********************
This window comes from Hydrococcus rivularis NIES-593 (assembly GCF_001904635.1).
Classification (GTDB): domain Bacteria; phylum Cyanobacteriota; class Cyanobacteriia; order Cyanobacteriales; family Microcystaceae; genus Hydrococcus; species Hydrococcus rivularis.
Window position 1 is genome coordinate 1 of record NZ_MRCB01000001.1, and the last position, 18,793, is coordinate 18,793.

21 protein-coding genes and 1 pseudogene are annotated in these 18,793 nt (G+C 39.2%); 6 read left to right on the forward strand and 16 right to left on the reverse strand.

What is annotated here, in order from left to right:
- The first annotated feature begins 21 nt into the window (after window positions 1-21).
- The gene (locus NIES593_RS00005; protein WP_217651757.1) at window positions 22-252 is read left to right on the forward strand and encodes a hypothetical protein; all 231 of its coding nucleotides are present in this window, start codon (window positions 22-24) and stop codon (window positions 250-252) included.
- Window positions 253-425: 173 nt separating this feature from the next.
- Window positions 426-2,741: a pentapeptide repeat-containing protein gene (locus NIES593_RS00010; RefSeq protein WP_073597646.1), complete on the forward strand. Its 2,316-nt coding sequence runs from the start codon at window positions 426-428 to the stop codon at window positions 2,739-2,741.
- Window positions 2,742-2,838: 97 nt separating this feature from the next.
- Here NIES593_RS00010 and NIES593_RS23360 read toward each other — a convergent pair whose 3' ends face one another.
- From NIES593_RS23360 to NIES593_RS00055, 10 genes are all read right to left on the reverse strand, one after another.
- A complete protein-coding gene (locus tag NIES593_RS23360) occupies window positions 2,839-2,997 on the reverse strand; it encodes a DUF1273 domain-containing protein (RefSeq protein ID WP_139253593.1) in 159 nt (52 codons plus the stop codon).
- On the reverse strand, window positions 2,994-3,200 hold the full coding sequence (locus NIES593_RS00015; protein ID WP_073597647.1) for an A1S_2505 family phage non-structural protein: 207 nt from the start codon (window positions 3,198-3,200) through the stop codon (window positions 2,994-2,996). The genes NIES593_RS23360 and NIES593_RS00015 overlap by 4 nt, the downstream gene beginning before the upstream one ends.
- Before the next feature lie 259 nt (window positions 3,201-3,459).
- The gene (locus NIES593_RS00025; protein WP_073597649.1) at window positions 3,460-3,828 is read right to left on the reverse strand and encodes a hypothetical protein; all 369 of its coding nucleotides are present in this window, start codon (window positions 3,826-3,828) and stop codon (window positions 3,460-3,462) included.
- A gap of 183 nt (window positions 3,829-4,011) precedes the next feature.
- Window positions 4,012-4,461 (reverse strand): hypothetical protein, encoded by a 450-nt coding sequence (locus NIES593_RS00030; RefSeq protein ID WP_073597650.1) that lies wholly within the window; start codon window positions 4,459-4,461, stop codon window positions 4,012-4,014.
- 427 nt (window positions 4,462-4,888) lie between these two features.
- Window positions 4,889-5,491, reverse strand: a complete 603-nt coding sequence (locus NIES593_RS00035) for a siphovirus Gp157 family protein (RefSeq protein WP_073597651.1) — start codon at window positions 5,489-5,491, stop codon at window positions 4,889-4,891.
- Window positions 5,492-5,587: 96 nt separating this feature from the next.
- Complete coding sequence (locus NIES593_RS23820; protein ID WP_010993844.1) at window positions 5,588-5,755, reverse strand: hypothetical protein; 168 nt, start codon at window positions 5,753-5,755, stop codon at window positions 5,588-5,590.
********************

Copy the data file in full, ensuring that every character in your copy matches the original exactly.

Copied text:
This window comes from Hydrococcus rivularis NIES-593 (assembly GCF_001904635.1).
Classification (GTDB): domain Bacteria; phylum Cyanobacteriota; class Cyanobacteriia; order Cyanobacteriales; family Microcystaceae; genus Hydrococcus; species Hydrococcus rivularis.
Window position 1 is genome coordinate 1 of record NZ_MRCB01000001.1, and the last position, 18,793, is coordinate 18,793.

21 protein-coding genes and 1 pseudogene are annotated in these 18,793 nt (G+C 39.2%); 6 read left to right on the forward strand and 16 right to left on the reverse strand.

What is annotated here, in order from left to right:
- The first annotated feature begins 21 nt into the window (after window positions 1-21).
- The gene (locus NIES593_RS00005; protein WP_217651757.1) at window positions 22-252 is read left to right on the forward strand and encodes a hypothetical protein; all 231 of its coding nucleotides are present in this window, start codon (window positions 22-24) and stop codon (window positions 250-252) included.
- Window positions 253-425: 173 nt separating this feature from the next.
- Window positions 426-2,741: a pentapeptide repeat-containing protein gene (locus NIES593_RS00010; RefSeq protein WP_073597646.1), complete on the forward strand. Its 2,316-nt coding sequence runs from the start codon at window positions 426-428 to the stop codon at window positions 2,739-2,741.
- Window positions 2,742-2,838: 97 nt separating this feature from the next.
- Here NIES593_RS00010 and NIES593_RS23360 read toward each other — a convergent pair whose 3' ends face one another.
- From NIES593_RS23360 to NIES593_RS00055, 10 genes are all read right to left on the reverse strand, one after another.
- A complete protein-coding gene (locus tag NIES593_RS23360) occupies window positions 2,839-2,997 on the reverse strand; it encodes a DUF1273 domain-containing protein (RefSeq protein ID WP_139253593.1) in 159 nt (52 codons plus the stop codon).
- On the reverse strand, window positions 2,994-3,200 hold the full coding sequence (locus NIES593_RS00015; protein ID WP_073597647.1) for an A1S_2505 family phage non-structural protein: 207 nt from the start codon (window positions 3,198-3,200) through the stop codon (window positions 2,994-2,996). The genes NIES593_RS23360 and NIES593_RS00015 overlap by 4 nt, the downstream gene beginning before the upstream one ends.
- Before the next feature lie 259 nt (window positions 3,201-3,459).
- The gene (locus NIES593_RS00025; protein WP_073597649.1) at window positions 3,460-3,828 is read right to left on the reverse strand and encodes a hypothetical protein; all 369 of its coding nucleotides are present in this window, start codon (window positions 3,826-3,828) and stop codon (window positions 3,460-3,462) included.
- A gap of 183 nt (window positions 3,829-4,011) precedes the next feature.
- Window positions 4,012-4,461 (reverse strand): hypothetical protein, encoded by a 450-nt coding sequence (locus NIES593_RS00030; RefSeq protein ID WP_073597650.1) that lies wholly within the window; start codon window positions 4,459-4,461, stop codon window positions 4,012-4,014.
- 427 nt (window positions 4,462-4,888) lie between these two features.
- Window positions 4,889-5,491, reverse strand: a complete 603-nt coding sequence (locus NIES593_RS00035) for a siphovirus Gp157 family protein (RefSeq protein WP_073597651.1) — start codon at window positions 5,489-5,491, stop codon at window positions 4,889-4,891.
- Window positions 5,492-5,587: 96 nt separating this feature from the next.
- Complete coding sequence (locus NIES593_RS23820; protein ID WP_010993844.1) at window positions 5,588-5,755, reverse strand: hypothetical protein; 168 nt, start codon at window positions 5,753-5,755, stop codon at window positions 5,588-5,590.